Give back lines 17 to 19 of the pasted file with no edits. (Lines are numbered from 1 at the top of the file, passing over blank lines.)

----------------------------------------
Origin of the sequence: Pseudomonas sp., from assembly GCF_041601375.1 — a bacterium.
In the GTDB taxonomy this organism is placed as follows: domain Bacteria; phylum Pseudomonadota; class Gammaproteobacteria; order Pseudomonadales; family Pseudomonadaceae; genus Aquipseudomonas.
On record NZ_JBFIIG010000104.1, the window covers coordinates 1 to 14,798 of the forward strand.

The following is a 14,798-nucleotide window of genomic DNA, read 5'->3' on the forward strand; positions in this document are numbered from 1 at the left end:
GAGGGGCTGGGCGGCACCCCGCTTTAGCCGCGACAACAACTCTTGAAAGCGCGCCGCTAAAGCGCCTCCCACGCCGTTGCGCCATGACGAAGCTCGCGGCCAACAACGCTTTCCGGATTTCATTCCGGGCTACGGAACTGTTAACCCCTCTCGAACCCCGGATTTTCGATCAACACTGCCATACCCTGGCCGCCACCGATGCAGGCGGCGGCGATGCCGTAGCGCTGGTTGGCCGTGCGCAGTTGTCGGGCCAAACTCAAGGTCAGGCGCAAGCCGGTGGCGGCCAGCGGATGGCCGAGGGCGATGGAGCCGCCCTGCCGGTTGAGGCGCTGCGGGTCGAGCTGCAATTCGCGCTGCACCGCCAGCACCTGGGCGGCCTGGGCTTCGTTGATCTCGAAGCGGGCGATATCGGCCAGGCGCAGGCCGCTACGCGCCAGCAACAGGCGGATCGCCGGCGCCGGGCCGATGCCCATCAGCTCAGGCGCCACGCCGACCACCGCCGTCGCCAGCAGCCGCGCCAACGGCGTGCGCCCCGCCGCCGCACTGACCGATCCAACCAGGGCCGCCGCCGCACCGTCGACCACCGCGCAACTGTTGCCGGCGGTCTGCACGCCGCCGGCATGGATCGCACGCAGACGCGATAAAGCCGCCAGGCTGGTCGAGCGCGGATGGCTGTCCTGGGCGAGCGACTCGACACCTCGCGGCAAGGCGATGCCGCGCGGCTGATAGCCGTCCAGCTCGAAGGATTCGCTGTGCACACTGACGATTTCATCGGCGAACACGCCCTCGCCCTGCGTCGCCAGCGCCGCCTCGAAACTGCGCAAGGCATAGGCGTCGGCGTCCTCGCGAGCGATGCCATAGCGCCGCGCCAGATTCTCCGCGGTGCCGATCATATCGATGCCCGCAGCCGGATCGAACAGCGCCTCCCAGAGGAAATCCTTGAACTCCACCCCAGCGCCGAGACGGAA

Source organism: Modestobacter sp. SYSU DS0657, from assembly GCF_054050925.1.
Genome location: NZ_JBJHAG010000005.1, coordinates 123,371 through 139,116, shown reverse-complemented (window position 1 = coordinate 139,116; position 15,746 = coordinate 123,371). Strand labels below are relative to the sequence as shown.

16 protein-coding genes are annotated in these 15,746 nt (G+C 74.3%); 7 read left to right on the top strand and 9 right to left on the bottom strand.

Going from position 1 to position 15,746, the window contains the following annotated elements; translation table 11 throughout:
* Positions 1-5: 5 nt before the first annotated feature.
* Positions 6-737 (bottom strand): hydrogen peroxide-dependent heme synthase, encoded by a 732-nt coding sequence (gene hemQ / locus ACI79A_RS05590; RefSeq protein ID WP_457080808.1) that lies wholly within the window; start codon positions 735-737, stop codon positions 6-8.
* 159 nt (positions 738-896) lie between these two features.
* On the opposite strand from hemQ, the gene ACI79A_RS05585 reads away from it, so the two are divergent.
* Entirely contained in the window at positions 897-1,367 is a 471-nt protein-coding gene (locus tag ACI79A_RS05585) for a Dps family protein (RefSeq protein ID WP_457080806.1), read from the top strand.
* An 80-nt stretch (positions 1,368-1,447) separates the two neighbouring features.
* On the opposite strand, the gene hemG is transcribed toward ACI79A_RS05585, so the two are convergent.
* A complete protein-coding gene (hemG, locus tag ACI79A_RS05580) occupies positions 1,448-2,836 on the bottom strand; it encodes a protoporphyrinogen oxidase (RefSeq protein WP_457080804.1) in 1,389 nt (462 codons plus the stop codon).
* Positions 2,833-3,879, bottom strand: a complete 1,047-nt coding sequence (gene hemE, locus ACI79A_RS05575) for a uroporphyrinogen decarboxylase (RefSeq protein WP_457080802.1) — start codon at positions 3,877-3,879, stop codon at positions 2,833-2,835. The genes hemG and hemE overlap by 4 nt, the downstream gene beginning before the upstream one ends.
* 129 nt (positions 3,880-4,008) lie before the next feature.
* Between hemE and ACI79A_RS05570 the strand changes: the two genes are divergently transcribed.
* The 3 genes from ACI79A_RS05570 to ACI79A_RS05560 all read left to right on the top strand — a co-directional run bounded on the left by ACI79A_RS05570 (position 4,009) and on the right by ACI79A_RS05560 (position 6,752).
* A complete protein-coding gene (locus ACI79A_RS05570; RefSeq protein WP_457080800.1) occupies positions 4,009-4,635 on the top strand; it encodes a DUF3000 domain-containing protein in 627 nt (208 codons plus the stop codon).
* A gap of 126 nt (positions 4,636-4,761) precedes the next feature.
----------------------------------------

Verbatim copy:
* A complete protein-coding gene (hemG, locus tag ACI79A_RS05580) occupies positions 1,448-2,836 on the bottom strand; it encodes a protoporphyrinogen oxidase (RefSeq protein WP_457080804.1) in 1,389 nt (462 codons plus the stop codon).
* Positions 2,833-3,879, bottom strand: a complete 1,047-nt coding sequence (gene hemE, locus ACI79A_RS05575) for a uroporphyrinogen decarboxylase (RefSeq protein WP_457080802.1) — start codon at positions 3,877-3,879, stop codon at positions 2,833-2,835. The genes hemG and hemE overlap by 4 nt, the downstream gene beginning before the upstream one ends.
* 129 nt (positions 3,880-4,008) lie before the next feature.